June 18, 2010


The Jewish Religious Conflict Tearing at Israel (Matthew Kalman, Jun. 17, 2010, TIME)

The parents at the center of Thursday's drama, followers of Rabbi Shmuel Berzovsky who leads the tiny Slonimer Hasidic sect, chose two weeks in jail rather than sending their daughters to the Beis Yaakov school near their homes in the religious West Bank settlement of Emanuel. Their reason? At the school, the Ashkenazi kids would mingle with religious Mizrahi kids, some of whom come from more secular extended families and therefore, say the Slonimers, could expose their sheltered daughters to unwanted influences from the wider world. And their imprisonment was the culmination of a two-year battle between the ultra-Orthodox sect, which effectively controls the school, and Israel's secular Supreme Court. Before the Beis Yaakov controversy, few people had heard of the Slonimer, named for the town in Belarus where their first rabbi lived 200 years ago, and the sect's internal power struggle between rival leaders in Jerusalem and Bnei Brak. But the fight over the schoolgirls has united the tiny group and transformed it into the latest torchbearers of a festering feud between the ultra-Orthodox and the secular establishment.

Thursday's demonstration was the largest in Jerusalem since ultra-Orthodox protesters gathered in similar numbers in 1999 in a show of strength against the supposed antireligious bias of Israel's Supreme Court. A decade on, the gap between the two entities is wider than ever, with running debates over such issues as the power of religious courts, state subsidies for religious students, religious exemption from military service and access to public roads on the Sabbath.(How the Sephardim gained political clout in Israel.)

In August 2009, the Supreme Court ruled that a separate stream created in Beis Yaakov school two years ago for the Slonim amounted to "rampant discrimination" against the rest of the pupils, who are 95% Mizrahi. The court ordered the school, which is financed by the state, to remove the physical barriers and integrate the classes. For six months, the parents defied the court. When the barriers finally came down, 43 families removed their daughters and then sent them to another state-funded school in Bnei Brak, an hour's drive away. But parents are not allowed to move their kids from one school to another in the middle of a school year without permission from the education authorities, and their departure left the Beis Yaakov school with too few kids to be viable.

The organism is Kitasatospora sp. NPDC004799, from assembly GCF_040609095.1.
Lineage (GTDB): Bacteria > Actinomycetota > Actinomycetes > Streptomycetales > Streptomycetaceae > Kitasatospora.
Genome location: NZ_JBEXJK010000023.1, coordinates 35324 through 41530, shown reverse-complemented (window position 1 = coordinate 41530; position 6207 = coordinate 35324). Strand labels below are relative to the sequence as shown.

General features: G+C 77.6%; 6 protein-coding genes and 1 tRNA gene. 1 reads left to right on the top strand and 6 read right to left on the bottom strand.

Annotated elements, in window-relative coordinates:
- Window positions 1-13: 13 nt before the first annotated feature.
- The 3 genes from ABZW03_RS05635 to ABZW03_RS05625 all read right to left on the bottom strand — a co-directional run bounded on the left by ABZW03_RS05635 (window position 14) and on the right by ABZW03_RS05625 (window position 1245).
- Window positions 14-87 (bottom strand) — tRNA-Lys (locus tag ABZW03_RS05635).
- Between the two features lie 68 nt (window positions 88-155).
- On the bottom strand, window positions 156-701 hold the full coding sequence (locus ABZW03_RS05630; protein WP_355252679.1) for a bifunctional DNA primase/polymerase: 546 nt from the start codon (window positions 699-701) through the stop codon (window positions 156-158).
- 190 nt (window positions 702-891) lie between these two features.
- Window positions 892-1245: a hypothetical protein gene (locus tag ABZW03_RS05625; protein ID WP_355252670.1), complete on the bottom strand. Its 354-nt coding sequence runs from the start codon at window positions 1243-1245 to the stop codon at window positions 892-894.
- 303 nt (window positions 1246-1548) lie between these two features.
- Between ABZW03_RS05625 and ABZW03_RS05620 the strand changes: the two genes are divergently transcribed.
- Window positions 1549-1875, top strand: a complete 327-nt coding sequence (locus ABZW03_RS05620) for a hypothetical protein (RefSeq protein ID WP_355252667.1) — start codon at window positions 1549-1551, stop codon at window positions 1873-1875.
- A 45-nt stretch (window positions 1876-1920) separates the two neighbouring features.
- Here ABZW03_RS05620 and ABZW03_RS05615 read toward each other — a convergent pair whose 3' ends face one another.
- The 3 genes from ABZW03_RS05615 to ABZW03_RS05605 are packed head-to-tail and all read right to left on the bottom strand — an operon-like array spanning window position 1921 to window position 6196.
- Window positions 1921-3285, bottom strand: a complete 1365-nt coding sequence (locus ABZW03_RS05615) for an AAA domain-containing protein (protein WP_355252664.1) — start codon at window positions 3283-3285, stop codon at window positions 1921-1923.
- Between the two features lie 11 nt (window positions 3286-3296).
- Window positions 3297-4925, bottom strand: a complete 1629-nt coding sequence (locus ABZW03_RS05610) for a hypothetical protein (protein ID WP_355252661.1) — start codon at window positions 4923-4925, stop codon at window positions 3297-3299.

On Tuesday, the Supreme Court ruled that the parents must return their daughters to the now desegregated school by Thursday or report to jail.

The open defiance of the parents led opposition leader Tzipi Livni to wonder aloud about the future of the rule of law in Israel and the deafening silence of government ministers scared of offending ultra-Orthodox parties that hold the balance of power. "I have heard that there is a group of people who have said ahead of time that they refuse to accept a Supreme Court decision," Livni told supporters this week. "There is no room for such declarations in a democratic state. I am not a fan of the Supreme Court's involvement in all issues, but when the political and state leadership does not accept decisions based on the values of the state of Israel, the Supreme Court has no choice."

Israel's other demographic challenge (Tim Franks, 9/03/07, BBC News).

The Haredim live in a world apart from modern, westernised West Jerusalem, devoting their lives to the study of Jewish law and thought, practising what they see as the purest form of Judaism.

It is widely accepted that Palestinian population growth in Israel and the occupied territories is a major strategic issue for Israel.

But the proportion of ultra-orthodox Haredi Jews is also growing, approximately three times as fast as the rest of the population.

In a country where every 18-year-old Jew is supposed to join the army - and which has faced six major conflicts with its neighbours and battled two Palestinian uprisings - that Haredi population growth poses some urgent questions.

The ultra-orthodox do not face compulsory conscription; they are exempted from national service in order to continue their religious studies.

Once it was a tiny minority which took that route; now they account for more than 10% of draft-age Israeli Jews. By 2019, the government forecasts they will constitute almost one in four.

Former Deputy Prime Minister Yosef Lapid represents a constituency in Israel that asks whether Haredi behaviour is not in fact undermining the Jewish state.

"I have nothing against them because they are religious," says Mr Lapid. "I very much oppose the fact that they don't serve in the army. They represent God in God's country, but don't defend God's country".

Posted by Orrin Judd at June 18, 2010 5:59 AM
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